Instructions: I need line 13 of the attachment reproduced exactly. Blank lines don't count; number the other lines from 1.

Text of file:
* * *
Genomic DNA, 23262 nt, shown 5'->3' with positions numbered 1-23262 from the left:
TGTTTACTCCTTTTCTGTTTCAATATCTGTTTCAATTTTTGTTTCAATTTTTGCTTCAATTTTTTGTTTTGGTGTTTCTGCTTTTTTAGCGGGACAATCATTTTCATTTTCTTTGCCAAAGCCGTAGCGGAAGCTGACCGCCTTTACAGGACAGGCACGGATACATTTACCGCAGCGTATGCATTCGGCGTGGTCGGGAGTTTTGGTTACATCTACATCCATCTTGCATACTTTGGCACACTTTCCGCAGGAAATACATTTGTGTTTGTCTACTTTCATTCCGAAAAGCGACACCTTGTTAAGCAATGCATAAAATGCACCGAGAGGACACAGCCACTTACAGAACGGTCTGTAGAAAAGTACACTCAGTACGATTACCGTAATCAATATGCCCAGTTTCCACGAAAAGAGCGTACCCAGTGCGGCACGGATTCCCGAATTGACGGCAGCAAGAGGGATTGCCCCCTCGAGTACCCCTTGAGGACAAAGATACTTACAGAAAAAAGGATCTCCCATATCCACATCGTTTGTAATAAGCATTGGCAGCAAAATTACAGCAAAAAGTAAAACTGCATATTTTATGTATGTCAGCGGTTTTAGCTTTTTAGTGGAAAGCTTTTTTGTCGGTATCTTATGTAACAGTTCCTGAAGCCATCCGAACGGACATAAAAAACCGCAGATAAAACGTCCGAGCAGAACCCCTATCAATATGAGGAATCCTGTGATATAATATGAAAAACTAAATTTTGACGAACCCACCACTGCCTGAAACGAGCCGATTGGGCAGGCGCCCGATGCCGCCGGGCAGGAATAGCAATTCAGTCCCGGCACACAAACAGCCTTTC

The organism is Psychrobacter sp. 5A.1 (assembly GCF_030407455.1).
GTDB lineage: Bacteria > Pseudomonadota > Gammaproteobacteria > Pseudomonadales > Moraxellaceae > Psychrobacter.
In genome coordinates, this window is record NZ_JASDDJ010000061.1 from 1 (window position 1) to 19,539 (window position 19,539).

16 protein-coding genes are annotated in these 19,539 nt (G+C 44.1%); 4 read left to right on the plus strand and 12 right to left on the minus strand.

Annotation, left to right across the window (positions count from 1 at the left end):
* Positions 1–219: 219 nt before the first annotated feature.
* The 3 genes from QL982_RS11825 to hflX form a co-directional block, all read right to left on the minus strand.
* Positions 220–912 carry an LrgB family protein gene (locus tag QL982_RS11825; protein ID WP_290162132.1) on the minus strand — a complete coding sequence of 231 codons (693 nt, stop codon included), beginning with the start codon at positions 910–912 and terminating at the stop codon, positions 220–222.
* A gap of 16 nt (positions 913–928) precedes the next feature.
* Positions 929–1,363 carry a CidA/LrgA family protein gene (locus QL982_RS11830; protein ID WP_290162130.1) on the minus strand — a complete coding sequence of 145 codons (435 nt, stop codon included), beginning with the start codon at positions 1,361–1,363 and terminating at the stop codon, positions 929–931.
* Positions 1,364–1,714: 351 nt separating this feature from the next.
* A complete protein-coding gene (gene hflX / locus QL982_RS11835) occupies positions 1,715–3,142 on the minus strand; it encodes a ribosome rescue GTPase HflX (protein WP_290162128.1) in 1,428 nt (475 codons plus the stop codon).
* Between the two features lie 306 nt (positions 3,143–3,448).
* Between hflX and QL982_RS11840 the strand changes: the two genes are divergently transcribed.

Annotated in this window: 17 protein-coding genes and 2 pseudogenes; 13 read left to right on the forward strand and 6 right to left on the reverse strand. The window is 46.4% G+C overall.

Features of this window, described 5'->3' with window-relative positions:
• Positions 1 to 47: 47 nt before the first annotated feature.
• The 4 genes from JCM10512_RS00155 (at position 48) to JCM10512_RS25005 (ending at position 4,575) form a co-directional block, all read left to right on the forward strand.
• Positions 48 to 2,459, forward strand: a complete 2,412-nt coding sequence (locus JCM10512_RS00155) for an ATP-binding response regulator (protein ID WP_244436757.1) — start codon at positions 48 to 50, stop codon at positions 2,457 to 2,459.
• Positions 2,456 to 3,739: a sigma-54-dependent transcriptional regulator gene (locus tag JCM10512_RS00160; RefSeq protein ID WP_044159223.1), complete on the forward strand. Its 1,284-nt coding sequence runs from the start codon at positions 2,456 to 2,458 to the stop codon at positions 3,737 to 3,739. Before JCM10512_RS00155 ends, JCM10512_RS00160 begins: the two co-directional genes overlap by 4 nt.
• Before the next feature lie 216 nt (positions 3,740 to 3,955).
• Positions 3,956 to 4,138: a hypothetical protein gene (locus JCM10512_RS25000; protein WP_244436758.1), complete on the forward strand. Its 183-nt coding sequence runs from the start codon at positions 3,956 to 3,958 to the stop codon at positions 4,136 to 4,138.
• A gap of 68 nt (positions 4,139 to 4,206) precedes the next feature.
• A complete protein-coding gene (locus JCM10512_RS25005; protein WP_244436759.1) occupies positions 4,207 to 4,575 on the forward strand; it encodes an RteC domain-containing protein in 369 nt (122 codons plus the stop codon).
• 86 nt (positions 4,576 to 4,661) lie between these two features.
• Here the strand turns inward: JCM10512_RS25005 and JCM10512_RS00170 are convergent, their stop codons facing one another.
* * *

* Positions 1,364–1,714: 351 nt separating this feature from the next.